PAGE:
“It’s not you, it’s me.”
That moment in a relationship where one of you has to get away. In this case the one who has to get away is you – from your words.
Writing is a relationship between you and your words. And as with any relationship, writing is always a step into the unknown. Whatever you’ve written – whether for work, a course, a competition or even just for yourself (perhaps especially if it’s just for yourself) – you’ll have experienced emotions, some of them pretty intense. Sometimes it will be exciting and overwhelming; at others it will be easy and sweet, or exasperating and frustrating.
So once your text has been written try to distance yourself from it physically as well as emotionally by getting away from it for as long as your time frame allows. Any relationship benefits from time and space apart and words are no different. Words appreciate time and space in order to do their work best. Time for you to become detached and objective, and space on the page to interact with the reader.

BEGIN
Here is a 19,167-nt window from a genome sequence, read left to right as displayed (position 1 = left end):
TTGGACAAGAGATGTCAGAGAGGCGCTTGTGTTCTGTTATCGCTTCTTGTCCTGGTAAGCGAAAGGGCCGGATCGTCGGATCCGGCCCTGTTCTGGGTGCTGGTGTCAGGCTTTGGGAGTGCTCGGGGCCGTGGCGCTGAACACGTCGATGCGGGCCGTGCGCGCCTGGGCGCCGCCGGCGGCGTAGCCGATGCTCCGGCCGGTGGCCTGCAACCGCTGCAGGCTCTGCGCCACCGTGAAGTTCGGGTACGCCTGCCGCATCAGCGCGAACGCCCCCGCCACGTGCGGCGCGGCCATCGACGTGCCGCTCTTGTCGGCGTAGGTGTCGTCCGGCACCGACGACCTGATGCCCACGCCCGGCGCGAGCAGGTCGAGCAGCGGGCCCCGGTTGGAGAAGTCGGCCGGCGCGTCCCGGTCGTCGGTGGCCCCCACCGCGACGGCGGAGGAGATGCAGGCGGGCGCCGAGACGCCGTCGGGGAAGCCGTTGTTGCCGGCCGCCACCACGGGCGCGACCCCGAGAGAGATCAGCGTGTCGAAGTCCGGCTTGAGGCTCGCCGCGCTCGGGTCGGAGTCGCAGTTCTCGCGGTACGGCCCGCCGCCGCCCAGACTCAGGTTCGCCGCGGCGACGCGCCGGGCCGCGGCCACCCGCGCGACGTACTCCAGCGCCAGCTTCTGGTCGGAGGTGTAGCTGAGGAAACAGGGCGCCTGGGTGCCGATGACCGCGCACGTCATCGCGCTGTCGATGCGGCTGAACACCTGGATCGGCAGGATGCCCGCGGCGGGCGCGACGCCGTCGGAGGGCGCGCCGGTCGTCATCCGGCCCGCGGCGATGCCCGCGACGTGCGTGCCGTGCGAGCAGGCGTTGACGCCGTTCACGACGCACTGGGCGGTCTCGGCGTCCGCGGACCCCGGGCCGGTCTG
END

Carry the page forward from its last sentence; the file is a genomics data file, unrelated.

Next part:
If you can manage a night’s sleep – or several of them – all the better. If a deadline is looming, try to build some time in for you to go away and do something else that will enable you to forget about your text for a while.
You need a cool, detached head for editing and proofreading. Ideally, you need to be viewing your work as though you’ve never seen it before, as a professional proofreader – and subsequently your eventual readers – would. “Write drunk, edit sober,” Ernest Hemingway is reputed to have said. While it’s doubtful he would have meant these words literally, they nevertheless serve as a memorable metaphor for the different states of mind needed for the creative and technical parts of the writing process.
All creation involves emotional investment. There are emotions when you put your text out into the world, too. And good proofreading can help lessen the anxiety.
But first you need to get away for a while. You’ll find that when you go back to your work, mistakes and typos will jump out at you.